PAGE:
Zondervan, a HarperCollins company headquartered in Grand Rapids, Michigan, is a world leader in Christian communications and the leading Christian publishing brand. For more than 75 years, Zondervan has delivered transformational Christian experiences through general and academic resources authored by influential leaders and emerging voices, and has been honored with more Christian Book Awards than any other publisher.
Candice Frederick
DJC Communications

Sunday, July 21, 2013

Baby Love is in the air...

My great nephew, Jackson, came for his first visit this weekend and I am utterly in love with him! But I don't have any photos of us together. Remiss of me, I know. But here he is with his mama & daddy :)

My niece Amanda with her husband Fabian and almost 4 month old son Jackson! LOVE THEM!!!

I haven't done any crafting in many months so I decided to make him a chipboard and fabric mini album for his newborn pictures. It might just be me but newborn boy conjures up pale blue, soft yellow, green and cream with some vintage brown thrown in for depth...soft & sweet because there is nothing as soft or sweet as a brand new baby. I mean, look at those precious cheeks!!! 

Paper pack is Anna Griffin 'Hannah' Collection for Boys.
Ribbon is from Mighty Dollar which means frugal but no brand name.
Material scraps are just that.  

This cream colored page is muslin fabric (I think) glued with Tombow onto some cardstock for stability. Scor tape was used to secure almost everything else. That stuff is awe. some.

I bought a couple of cute sticker sets from Hobby Lobby.  

The french script stamp always makes a nice background on fabric. I made some journaling tags from embossed paper in the Hannah collection for the little flocked pockets and cut out the ducky from another piece of paper from the collection.

Doilies may not seem standard for a baby boy album but combined with inking it created more of the vintage feel I was trying to achieve. And the little wire heart for holding a photo adds a nice touch along with roughing up the paper edges :)

A few more journaling tags...and another fabric page, this time in a blue paisley. It's actually lighter than it appears. Most of the photos were taken out in the sun and it really ended up being too bright. I didn't have enough time to go back and re-photograph.  I tried taking some inside on a black background but I was in a time crunch!

A little shabby flower made from the same material as the first fabric page with an adorable LOVE brad contributed by my daughter.

I found a whole package of these great little envelopes at Hobby Lobby.  For a lock of Jackson's hair, I inked the envelope with the french script and a silhouette from a set I bought from Michael's ages and ages ago. Wrapped some twine around it and put a little silver blue pearl on it.  

I love the pops of yellow on the blue. The silk flowers and ribbon make a nice compliment of color and style.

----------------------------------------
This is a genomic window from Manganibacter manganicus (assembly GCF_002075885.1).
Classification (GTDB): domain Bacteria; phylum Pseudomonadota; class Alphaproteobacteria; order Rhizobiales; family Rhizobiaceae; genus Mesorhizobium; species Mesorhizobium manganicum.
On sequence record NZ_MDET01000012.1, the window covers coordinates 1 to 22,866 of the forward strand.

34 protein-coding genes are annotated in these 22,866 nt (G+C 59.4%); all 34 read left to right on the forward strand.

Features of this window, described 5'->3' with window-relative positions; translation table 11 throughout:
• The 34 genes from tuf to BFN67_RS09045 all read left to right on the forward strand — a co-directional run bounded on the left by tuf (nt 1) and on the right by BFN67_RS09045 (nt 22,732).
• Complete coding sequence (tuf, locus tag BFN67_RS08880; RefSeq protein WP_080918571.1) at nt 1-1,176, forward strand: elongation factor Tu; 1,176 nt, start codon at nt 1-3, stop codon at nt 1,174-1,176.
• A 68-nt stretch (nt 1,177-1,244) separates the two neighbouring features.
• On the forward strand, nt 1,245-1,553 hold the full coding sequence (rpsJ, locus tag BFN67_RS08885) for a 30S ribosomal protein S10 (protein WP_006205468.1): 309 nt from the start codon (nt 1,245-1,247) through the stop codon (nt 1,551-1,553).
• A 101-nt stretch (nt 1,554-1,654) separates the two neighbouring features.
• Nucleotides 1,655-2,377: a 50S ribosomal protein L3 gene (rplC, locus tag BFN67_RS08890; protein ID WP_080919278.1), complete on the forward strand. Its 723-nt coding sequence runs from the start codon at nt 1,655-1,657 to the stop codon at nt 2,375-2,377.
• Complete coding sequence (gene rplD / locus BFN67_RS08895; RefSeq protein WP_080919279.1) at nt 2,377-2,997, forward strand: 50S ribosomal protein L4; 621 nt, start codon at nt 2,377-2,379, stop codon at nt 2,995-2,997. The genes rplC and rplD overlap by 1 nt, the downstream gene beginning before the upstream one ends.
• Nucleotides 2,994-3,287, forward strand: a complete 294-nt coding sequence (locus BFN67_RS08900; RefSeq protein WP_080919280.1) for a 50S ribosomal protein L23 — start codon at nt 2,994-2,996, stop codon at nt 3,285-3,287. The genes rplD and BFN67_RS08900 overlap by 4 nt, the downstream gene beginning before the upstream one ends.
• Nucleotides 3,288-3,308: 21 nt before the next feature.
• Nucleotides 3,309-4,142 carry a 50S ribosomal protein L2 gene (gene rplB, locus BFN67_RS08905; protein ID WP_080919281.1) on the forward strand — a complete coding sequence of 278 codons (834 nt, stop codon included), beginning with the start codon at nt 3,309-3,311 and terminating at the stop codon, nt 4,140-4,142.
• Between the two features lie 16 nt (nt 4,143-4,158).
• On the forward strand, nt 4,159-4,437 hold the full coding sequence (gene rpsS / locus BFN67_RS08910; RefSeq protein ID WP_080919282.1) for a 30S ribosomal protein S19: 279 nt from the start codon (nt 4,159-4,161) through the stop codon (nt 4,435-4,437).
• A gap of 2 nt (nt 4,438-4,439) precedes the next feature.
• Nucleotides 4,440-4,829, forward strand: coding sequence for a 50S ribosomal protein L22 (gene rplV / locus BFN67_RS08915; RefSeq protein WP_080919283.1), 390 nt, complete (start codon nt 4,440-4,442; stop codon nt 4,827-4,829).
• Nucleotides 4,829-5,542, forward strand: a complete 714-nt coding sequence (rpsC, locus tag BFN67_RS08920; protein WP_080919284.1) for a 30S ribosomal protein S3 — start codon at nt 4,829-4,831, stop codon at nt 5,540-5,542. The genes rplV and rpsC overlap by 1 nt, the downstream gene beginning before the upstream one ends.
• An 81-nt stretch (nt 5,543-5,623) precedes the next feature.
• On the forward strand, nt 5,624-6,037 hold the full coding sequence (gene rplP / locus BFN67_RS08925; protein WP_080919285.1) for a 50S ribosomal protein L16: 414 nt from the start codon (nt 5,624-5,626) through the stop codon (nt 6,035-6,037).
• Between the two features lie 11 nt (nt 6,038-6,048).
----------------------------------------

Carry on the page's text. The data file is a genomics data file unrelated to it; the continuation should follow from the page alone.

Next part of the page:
Journaling tags for mom and a key to her heart!

The End

Friday, July 19, 2013

Summer Sun{flowers} & Random 5 Friday

***Revised for Random 5 Friday**

 My daughter and I went to Hobby Lobby this week and the shelves are bursting with autumn decor. When I started playing around with this photo it began resembling what I saw in HL. I know it's dark but I think editing is a mood thing.
At least, it is for me.

Textures used are Nancy Claeys Organic Paper and Kim Klassen Anna,
edited in Picmonkey

I really should write down what order I edit my photos in. I'll never be able to replicate this one but while I'm editing I go back and forth, deleting then adding. All I remember is adjusting exposure levels, applying KK's texture, adjusting some more, then using the Dusk feature and applying NC's texture with brushing and more brushing, then back to the exposure tab. Confusing, right?

This one I kept simple. Adjusted the exposure and that was it. 

Do you keep a journal/log of how you edit photos? Any tips?

1. I have more energy after being on the Prednisone for 2 days than I've had in 2 years! I hope I get caught up on my house cleaning before the treatment is over :)

2. One of our roosters is beginning to make funky crowing sounds at thirteen weeks old. 

3. Did you notice I said ONE of our roosters? Murray's sent us two extras. Wasn't that sweet of them, when I only ordered ONE? Yes, there's a little sarcasm here.

4. I am excited to meet my niece's husband and newborn son today. I haven't seen her in several years and missed her wedding. Can't wait to hold that precious baby!

5. My bacon is about to burn so I'm outta here!

 Have a great weekend! 

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Random 5 Friday

Wednesday, July 17, 2013

Rebecca's Summer Reading Fun

My Favorite Summer “Six-Pack” – Great Books from my Last Six Weeks of Reading!
Rebecca Maney

“It Happened at the Fair” – Deeanne Gist
Historical fiction doesn't get any better than this!

“Dead Lawyers Tell No Tales” – Randy Singer
Perhaps one of the best legal thrillers I have ever read!

“Congo Dawn” – Jeanette Windle
This international suspense novel was as good as its reviews!

“Once Upon a Prince” – Rachel Hauck
A “home run” in every sense of the word! I laughed and I cried; a fabulous contemporary romance!

“Undeniably Yours” – Becky Wade
What a great love story with a surprising fast-paced ending!

“Stealing the Preacher” - Karen Witemeyer
This book had one of the best first chapters ever! And the ending was pretty amazing too!

And I am almost finished reading  . . . . . . . . “Tangled Ashes” – Michele Phoenix
A surprisingly complex story line whose web of characters fit together beautifully! I am impressed!

Some great books . . . . and the summer is only half-way over!

Wow, Rebecca is a reading machine so far this summer! I'm pretty sure she's finished Tangled Ashes already too. I'm a little late getting this posted :) 

My tumbling over stack of books is about to get messier! A couple of these look right up my alley. Have you read any of these books? If not, what's on your summer reading list?